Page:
Wednesday, October 16, 2013

El Greco Laconian Hoplite - Helmet and Cloth

Progress on the helmet, crest, cloth and hair can be seen in the pictures above and below. I have put together a small step by step series of photos (see below) showing the process over the past few days to get to this point. As for the hair on his head and chest, I basically filled out his beard and hair with a coat of Mars Brown and Burnt Umber. The chest hair was created by repeatedly touching the effected area with a worn W&N "Series 7" 000 brush with thinned Burnt Umber in the hairs.

The first step was to block in the color panels using Mars Yellow, Raw Umber and Mars Black.

These areas of solid color were then stippled and blended with an old soft brush to develop transitions in the tonal values.

Orange reflected color was worked into the wet paint as a "reflected" color tone on the helmet (both sides front and right side back).Additionally, a base wash of Cadmium Red Deep, Mars Black and Orange was applied to the crest.

Mars Yellow and Titanium White were used to begin highlighting and unifying the finish.

Titanium White with a touch of Mars Yellow begins the process of reflective highlighting. The helmet still looks to soft but additional highlighting once the helmet is dry will begin to pull it all together. Cadmium Red Light is used to begin to get the red dyed crest to begin going towards a dyed and faded crest from the period.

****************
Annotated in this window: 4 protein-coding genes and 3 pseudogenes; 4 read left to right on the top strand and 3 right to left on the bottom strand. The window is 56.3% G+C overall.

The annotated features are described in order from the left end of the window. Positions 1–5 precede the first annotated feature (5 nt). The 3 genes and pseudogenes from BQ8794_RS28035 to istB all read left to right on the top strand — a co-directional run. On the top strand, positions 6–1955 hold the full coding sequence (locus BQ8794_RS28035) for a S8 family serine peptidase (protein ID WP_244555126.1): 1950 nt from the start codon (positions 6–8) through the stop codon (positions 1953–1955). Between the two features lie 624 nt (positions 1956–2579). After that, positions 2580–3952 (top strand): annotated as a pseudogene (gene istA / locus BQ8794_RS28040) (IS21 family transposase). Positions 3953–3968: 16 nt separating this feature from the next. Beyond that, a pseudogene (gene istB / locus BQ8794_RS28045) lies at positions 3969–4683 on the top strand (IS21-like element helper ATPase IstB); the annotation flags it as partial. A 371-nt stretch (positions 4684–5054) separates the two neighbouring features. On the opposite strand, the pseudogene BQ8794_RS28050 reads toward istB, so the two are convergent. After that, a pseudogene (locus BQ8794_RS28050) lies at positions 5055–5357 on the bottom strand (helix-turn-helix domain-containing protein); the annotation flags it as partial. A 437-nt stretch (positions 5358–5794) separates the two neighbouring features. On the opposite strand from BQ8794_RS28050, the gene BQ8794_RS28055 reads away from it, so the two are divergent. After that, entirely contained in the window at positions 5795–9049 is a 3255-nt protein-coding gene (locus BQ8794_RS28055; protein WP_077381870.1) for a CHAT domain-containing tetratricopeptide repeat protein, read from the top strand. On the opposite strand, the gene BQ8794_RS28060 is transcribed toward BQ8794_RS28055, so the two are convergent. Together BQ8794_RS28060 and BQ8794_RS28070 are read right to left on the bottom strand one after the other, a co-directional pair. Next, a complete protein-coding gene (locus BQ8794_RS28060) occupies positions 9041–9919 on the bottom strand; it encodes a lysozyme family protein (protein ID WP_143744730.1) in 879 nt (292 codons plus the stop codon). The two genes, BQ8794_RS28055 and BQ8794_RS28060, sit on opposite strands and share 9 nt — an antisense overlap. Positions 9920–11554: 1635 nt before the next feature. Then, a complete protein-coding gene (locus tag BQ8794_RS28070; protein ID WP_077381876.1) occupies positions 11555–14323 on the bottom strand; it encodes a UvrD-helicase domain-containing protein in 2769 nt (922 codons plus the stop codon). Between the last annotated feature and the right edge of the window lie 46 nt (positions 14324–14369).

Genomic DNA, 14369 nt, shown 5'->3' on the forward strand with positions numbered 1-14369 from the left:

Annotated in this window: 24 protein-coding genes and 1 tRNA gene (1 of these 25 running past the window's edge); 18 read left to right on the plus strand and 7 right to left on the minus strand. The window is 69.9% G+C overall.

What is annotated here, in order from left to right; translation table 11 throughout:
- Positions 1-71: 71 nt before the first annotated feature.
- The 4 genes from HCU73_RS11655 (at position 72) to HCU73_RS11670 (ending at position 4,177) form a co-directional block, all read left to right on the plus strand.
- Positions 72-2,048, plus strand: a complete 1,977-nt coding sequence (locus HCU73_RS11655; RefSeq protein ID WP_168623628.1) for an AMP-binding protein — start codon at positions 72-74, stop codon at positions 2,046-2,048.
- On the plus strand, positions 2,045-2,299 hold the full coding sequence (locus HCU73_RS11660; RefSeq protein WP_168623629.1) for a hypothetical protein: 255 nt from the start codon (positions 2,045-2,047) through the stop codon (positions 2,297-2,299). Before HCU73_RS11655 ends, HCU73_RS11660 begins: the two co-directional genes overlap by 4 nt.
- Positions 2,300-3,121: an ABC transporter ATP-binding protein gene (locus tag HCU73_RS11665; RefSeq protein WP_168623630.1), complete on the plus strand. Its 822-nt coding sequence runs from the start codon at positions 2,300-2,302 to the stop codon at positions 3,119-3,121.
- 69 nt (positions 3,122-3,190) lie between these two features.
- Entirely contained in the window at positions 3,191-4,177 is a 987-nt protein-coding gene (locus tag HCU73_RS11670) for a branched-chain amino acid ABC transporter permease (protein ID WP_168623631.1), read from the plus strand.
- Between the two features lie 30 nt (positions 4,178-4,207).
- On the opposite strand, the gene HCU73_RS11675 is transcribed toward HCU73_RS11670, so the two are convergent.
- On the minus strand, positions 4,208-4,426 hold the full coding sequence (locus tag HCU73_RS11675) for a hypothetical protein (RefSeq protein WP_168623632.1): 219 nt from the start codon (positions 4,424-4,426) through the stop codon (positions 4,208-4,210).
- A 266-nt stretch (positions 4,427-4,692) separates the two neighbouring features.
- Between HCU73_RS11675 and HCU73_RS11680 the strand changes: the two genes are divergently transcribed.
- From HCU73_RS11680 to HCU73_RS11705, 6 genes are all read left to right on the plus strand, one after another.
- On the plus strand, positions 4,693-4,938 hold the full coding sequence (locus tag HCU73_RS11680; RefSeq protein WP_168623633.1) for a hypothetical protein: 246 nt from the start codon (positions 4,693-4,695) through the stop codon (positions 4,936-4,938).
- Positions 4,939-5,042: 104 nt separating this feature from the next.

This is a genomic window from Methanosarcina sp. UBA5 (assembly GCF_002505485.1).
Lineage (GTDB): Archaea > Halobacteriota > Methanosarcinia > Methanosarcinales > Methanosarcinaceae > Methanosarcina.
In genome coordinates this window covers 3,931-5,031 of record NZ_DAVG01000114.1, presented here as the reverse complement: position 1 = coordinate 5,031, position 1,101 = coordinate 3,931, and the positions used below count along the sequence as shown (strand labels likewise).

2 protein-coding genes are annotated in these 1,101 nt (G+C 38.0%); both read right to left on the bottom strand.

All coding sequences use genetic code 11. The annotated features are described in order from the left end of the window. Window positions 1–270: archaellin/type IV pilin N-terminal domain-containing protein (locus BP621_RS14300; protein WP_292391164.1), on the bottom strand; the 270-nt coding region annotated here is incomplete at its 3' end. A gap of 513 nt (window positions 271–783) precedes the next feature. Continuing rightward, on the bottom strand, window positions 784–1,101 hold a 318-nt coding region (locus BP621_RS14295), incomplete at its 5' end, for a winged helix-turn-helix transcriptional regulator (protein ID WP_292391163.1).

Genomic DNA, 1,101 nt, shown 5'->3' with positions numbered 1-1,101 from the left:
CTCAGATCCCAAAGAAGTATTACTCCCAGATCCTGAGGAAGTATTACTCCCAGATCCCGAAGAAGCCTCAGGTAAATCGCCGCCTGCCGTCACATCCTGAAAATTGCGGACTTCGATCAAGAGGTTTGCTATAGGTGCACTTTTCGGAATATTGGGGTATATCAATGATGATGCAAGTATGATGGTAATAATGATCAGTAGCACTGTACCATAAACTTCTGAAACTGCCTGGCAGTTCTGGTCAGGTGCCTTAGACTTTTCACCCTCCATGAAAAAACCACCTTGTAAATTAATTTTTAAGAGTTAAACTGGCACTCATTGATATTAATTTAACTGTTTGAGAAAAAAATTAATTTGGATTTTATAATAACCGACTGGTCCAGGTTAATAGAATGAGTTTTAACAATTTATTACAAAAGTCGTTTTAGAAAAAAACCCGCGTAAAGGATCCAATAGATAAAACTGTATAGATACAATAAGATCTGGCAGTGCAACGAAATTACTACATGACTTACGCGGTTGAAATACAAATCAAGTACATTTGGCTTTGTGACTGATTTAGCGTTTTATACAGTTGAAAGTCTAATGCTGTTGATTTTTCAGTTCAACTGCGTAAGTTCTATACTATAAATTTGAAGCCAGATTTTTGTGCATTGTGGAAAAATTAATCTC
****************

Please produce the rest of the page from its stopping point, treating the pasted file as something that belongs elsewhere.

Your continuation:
The tunic cloth was highlighted with Cadmium Red Deep mixed with Titanium White. At this point the chest hair had not been started.


  1. Jim - what's with the green and Indigo in your flesh mix? Does that render a more "olive" complexion or were you just changing things up a bit?

    1. Good question Jim, green is the natural opposite for red on the colorwheel. This allows for shadow work while the paint is still wet and cools the flesh tones a tad. The Indigo is what I have always used to create "five o'clock" shadows and makes a nice transition to the beard.